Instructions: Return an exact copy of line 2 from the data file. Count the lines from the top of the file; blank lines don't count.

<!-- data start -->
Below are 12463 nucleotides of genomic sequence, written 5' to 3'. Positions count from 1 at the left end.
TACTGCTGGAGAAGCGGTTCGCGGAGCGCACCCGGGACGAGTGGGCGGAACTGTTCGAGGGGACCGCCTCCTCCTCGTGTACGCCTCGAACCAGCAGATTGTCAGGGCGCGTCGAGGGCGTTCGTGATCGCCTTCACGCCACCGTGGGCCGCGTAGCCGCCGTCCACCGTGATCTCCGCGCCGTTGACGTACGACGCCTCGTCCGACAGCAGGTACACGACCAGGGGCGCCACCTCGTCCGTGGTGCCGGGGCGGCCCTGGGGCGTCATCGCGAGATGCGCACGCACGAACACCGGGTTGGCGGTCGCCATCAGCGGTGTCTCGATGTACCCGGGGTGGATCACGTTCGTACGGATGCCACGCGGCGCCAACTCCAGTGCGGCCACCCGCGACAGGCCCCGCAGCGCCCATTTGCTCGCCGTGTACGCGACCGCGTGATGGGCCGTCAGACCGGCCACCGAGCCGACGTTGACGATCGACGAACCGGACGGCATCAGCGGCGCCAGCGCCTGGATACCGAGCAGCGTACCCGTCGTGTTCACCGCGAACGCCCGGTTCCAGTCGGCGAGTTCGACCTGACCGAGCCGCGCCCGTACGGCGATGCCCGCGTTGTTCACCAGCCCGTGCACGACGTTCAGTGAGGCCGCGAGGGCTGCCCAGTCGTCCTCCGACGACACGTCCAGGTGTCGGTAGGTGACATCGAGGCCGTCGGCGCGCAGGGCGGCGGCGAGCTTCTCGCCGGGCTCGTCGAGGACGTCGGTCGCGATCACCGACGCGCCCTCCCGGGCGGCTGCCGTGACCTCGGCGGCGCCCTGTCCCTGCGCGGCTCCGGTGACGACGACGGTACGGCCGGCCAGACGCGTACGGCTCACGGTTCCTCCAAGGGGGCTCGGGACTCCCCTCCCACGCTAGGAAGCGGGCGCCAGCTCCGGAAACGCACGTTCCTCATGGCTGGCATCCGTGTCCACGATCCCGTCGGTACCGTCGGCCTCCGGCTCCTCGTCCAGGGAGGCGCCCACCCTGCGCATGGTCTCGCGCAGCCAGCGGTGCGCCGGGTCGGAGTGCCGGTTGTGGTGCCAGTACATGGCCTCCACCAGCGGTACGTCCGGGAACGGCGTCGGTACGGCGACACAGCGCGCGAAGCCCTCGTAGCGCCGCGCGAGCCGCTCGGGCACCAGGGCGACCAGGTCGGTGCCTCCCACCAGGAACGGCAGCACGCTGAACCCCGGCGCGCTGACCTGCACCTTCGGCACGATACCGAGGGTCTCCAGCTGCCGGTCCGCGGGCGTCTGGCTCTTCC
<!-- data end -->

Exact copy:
TACTGCTGGAGAAGCGGTTCGCGGAGCGCACCCGGGACGAGTGGGCGGAACTGTTCGAGGGGACCGCCTCCTCCTCGTGTACGCCTCGAACCAGCAGATTGTCAGGGCGCGTCGAGGGCGTTCGTGATCGCCTTCACGCCACCGTGGGCCGCGTAGCCGCCGTCCACCGTGATCTCCGCGCCGTTGACGTACGACGCCTCGTCCGACAGCAGGTACACGACCAGGGGCGCCACCTCGTCCGTGGTGCCGGGGCGGCCCTGGGGCGTCATCGCGAGATGCGCACGCACGAACACCGGGTTGGCGGTCGCCATCAGCGGTGTCTCGATGTACCCGGGGTGGATCACGTTCGTACGGATGCCACGCGGCGCCAACTCCAGTGCGGCCACCCGCGACAGGCCCCGCAGCGCCCATTTGCTCGCCGTGTACGCGACCGCGTGATGGGCCGTCAGACCGGCCACCGAGCCGACGTTGACGATCGACGAACCGGACGGCATCAGCGGCGCCAGCGCCTGGATACCGAGCAGCGTACCCGTCGTGTTCACCGCGAACGCCCGGTTCCAGTCGGCGAGTTCGACCTGACCGAGCCGCGCCCGTACGGCGATGCCCGCGTTGTTCACCAGCCCGTGCACGACGTTCAGTGAGGCCGCGAGGGCTGCCCAGTCGTCCTCCGACGACACGTCCAGGTGTCGGTAGGTGACATCGAGGCCGTCGGCGCGCAGGGCGGCGGCGAGCTTCTCGCCGGGCTCGTCGAGGACGTCGGTCGCGATCACCGACGCGCCCTCCCGGGCGGCTGCCGTGACCTCGGCGGCGCCCTGTCCCTGCGCGGCTCCGGTGACGACGACGGTACGGCCGGCCAGACGCGTACGGCTCACGGTTCCTCCAAGGGGGCTCGGGACTCCCCTCCCACGCTAGGAAGCGGGCGCCAGCTCCGGAAACGCACGTTCCTCATGGCTGGCATCCGTGTCCACGATCCCGTCGGTACCGTCGGCCTCCGGCTCCTCGTCCAGGGAGGCGCCCACCCTGCGCATGGTCTCGCGCAGCCAGCGGTGCGCCGGGTCGGAGTGCCGGTTGTGGTGCCAGTACATGGCCTCCACCAGCGGTACGTCCGGGAACGGCGTCGGTACGGCGACACAGCGCGCGAAGCCCTCGTAGCGCCGCGCGAGCCGCTCGGGCACCAGGGCGACCAGGTCGGTGCCTCCCACCAGGAACGGCAGCACGCTGAACCCCGGCGCGCTGACCTGCACCTTCGGCACGATACCGAGGGTCTCCAGCTGCCGGTCCGCGGGCGTCTGGCTCTTCC